The running of companies degenerated into a game of dodging taxes and regulators and “enhancing” shareholder value, with short-term gains masking the long-term hollowing out of many businesses. Worse, traditional accounting practices completely disregarded such factors as damage to the environment, use of finite resources without replacing them, the social effects of asset-stripping, or conversely the effect of a company contributing to the public good.
Mr Mayer wants that to change. A company has many types of capital besides its financial value: natural capital (its positive or negative contribution to the environment); social capital (its effect on society – for example when it burdens social services by sacking employees); human capital (its workforce); material capital (infrastructure and other fixed assets). All these types of capital should be considered when valuing a company, its viability and its contribution to society. If such values were taken into account many rapacious corporate takeovers would probably have been blocked or simply not considered.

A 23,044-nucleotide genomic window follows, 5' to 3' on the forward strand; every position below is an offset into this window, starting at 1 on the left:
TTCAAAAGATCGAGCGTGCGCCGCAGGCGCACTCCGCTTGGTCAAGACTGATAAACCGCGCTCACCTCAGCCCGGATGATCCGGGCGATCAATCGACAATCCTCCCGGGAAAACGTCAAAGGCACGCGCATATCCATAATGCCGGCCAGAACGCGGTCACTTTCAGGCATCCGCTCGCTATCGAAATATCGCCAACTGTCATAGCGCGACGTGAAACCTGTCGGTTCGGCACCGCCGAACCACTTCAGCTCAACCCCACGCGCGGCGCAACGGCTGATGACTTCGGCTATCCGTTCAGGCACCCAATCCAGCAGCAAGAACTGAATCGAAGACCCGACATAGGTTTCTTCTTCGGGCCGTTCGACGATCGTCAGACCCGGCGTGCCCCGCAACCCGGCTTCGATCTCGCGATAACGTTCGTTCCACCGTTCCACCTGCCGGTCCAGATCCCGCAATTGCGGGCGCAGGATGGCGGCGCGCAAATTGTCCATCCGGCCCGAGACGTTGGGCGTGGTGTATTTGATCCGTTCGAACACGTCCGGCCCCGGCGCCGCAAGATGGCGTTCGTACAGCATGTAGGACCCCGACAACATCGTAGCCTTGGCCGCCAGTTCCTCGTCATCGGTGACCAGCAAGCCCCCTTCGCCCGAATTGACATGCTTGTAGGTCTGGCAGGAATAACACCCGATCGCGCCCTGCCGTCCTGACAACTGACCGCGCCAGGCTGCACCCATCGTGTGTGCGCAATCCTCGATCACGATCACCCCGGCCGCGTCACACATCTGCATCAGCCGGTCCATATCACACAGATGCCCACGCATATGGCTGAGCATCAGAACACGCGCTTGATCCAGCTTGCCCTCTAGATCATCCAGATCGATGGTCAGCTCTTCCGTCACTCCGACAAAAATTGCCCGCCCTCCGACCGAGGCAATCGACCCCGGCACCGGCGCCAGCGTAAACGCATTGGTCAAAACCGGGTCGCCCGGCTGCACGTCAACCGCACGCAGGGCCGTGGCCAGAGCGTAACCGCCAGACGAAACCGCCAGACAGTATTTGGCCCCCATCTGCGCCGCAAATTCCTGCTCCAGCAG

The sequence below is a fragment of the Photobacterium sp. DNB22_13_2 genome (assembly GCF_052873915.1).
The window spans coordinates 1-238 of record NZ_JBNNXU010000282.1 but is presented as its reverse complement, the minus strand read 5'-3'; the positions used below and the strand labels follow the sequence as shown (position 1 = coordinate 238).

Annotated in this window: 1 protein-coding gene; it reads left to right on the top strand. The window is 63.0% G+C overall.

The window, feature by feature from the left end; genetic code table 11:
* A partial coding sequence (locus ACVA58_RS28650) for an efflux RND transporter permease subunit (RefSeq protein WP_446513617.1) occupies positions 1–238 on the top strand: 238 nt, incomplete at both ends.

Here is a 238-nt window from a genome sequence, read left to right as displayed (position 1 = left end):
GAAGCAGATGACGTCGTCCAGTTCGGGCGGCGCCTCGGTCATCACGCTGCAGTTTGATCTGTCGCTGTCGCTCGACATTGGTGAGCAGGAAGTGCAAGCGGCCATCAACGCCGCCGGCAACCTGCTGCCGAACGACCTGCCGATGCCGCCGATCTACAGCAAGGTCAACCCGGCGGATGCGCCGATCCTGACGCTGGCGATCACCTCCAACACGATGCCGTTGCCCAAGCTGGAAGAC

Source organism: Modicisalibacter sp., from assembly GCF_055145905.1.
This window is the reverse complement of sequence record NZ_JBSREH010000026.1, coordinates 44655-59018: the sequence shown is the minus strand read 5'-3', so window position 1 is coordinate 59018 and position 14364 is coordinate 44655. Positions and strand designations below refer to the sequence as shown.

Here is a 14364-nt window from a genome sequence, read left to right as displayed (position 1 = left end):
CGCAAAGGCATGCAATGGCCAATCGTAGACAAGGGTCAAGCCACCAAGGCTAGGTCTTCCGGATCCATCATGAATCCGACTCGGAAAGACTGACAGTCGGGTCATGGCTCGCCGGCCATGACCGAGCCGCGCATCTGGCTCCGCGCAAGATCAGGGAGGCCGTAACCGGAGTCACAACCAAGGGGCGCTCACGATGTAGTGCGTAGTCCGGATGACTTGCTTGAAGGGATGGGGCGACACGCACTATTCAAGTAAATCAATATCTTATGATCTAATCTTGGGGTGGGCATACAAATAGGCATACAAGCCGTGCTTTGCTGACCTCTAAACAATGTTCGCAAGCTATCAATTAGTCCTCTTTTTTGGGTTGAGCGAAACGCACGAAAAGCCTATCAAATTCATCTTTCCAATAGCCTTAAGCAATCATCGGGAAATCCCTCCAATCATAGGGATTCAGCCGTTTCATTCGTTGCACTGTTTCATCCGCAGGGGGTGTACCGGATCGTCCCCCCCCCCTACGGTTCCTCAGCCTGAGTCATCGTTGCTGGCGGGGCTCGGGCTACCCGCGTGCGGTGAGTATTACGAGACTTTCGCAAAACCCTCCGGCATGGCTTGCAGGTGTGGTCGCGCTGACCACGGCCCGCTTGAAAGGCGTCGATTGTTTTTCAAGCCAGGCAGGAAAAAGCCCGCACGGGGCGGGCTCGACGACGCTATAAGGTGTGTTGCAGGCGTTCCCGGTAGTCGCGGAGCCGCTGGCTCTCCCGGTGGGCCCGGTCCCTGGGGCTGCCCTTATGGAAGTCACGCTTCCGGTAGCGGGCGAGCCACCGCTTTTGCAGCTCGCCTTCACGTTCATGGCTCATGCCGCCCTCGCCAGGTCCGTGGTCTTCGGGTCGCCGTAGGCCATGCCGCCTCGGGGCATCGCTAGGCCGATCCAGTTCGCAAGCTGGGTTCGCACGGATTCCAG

British and American corporate culture, dogged by wide and dilute shareholdings, has made UK and US companies particularly prone to short-term management practices. The giant investment institutions such as BlackRock, Vanguard and UBS, which control large blocks of shares in top-listed firms, could in theory encourage longer-term management thinking, but their involvement in the governance of corporations is still rudimentary.
Corporate culture needs to change from within, but better regulation and tax policy can help. The widespread policy of granting companies tax relief on interest payments means that corporate capital is often weakened by too much debt rather than equity. That could be ended with the stroke of a pen.